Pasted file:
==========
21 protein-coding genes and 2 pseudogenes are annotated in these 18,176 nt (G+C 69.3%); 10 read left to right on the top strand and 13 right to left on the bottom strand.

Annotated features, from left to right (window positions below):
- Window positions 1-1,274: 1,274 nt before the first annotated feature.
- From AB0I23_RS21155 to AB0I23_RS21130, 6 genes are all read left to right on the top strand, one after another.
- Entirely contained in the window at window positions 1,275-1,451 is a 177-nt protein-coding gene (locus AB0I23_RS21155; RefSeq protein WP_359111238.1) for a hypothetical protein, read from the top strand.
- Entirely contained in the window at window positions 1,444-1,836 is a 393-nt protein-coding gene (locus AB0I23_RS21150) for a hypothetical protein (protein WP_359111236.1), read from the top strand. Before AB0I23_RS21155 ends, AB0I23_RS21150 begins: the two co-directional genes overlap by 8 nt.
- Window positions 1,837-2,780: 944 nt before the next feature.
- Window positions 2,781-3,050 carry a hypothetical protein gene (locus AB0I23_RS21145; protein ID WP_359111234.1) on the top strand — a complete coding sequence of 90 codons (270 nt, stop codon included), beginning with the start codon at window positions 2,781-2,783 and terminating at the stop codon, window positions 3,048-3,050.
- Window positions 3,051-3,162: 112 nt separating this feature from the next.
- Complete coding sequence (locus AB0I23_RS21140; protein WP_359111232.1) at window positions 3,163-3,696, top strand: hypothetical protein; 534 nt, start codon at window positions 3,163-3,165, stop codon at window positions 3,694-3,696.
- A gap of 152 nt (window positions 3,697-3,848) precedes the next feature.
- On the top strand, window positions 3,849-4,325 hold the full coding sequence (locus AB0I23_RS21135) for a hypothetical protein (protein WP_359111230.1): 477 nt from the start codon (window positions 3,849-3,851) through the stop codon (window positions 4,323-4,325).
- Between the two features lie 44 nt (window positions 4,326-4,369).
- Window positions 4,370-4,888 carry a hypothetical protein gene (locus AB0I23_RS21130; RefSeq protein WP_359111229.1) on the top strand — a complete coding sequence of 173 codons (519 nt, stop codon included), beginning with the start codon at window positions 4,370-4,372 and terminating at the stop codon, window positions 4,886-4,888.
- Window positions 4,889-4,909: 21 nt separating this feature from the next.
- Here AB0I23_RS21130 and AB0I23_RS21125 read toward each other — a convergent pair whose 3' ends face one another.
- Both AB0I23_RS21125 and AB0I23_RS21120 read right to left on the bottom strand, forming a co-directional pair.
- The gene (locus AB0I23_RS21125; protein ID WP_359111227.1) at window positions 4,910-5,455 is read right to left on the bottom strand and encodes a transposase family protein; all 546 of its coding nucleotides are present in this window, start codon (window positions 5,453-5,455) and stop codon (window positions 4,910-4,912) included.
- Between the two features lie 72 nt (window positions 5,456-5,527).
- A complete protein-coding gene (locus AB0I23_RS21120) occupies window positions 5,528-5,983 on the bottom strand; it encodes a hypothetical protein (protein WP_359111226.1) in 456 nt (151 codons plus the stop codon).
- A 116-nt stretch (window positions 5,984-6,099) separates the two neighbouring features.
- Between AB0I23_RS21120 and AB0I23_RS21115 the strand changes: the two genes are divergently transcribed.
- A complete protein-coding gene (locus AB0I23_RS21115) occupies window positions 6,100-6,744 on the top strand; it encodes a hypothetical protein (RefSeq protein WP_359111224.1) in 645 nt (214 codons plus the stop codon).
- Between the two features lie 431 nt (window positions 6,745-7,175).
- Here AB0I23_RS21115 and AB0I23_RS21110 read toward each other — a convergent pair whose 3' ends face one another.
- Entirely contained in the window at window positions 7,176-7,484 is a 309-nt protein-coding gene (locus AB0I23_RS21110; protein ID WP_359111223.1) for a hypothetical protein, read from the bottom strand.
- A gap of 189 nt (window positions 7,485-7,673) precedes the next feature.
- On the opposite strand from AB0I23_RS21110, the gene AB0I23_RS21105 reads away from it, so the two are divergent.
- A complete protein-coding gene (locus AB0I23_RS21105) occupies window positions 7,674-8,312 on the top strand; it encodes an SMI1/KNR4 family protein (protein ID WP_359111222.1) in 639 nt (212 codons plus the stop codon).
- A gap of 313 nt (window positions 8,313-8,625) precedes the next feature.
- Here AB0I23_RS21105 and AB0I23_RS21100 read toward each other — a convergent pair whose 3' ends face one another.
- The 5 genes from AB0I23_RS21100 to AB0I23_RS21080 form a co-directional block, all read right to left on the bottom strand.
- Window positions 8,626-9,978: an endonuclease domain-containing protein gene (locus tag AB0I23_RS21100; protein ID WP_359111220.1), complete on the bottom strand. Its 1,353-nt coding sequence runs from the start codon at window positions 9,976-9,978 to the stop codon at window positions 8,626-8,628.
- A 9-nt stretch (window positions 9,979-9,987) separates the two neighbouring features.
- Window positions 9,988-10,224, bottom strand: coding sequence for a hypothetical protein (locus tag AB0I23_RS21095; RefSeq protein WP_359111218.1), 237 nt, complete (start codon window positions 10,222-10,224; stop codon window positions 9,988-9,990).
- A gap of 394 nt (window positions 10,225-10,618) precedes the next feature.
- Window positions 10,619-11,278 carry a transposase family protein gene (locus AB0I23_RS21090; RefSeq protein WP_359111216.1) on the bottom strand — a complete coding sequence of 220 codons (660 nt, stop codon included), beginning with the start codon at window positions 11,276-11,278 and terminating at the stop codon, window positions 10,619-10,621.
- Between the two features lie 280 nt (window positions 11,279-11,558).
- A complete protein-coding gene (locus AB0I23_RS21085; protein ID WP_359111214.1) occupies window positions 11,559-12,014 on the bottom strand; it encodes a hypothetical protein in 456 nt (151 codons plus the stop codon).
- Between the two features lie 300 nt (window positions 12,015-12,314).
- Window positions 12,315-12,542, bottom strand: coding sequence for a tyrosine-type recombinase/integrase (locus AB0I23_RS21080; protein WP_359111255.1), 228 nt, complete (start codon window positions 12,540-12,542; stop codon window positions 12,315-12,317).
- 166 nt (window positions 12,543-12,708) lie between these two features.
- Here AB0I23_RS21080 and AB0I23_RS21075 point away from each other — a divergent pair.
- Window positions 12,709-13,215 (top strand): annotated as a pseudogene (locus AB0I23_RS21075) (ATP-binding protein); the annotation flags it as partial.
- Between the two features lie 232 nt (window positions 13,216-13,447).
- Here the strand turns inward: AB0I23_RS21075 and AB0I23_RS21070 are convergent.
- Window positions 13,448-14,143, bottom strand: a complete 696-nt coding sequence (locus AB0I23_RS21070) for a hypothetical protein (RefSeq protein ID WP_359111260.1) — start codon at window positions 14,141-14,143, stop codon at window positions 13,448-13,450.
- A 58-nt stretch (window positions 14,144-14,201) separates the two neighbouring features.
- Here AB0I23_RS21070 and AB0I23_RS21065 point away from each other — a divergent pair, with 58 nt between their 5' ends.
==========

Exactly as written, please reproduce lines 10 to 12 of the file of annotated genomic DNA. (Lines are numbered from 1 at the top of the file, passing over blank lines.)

- Complete coding sequence (locus AB0I23_RS21140; protein WP_359111232.1) at window positions 3,163-3,696, top strand: hypothetical protein; 534 nt, start codon at window positions 3,163-3,165, stop codon at window positions 3,694-3,696.
- A gap of 152 nt (window positions 3,697-3,848) precedes the next feature.
- On the top strand, window positions 3,849-4,325 hold the full coding sequence (locus AB0I23_RS21135) for a hypothetical protein (protein WP_359111230.1): 477 nt from the start codon (window positions 3,849-3,851) through the stop codon (window positions 4,323-4,325).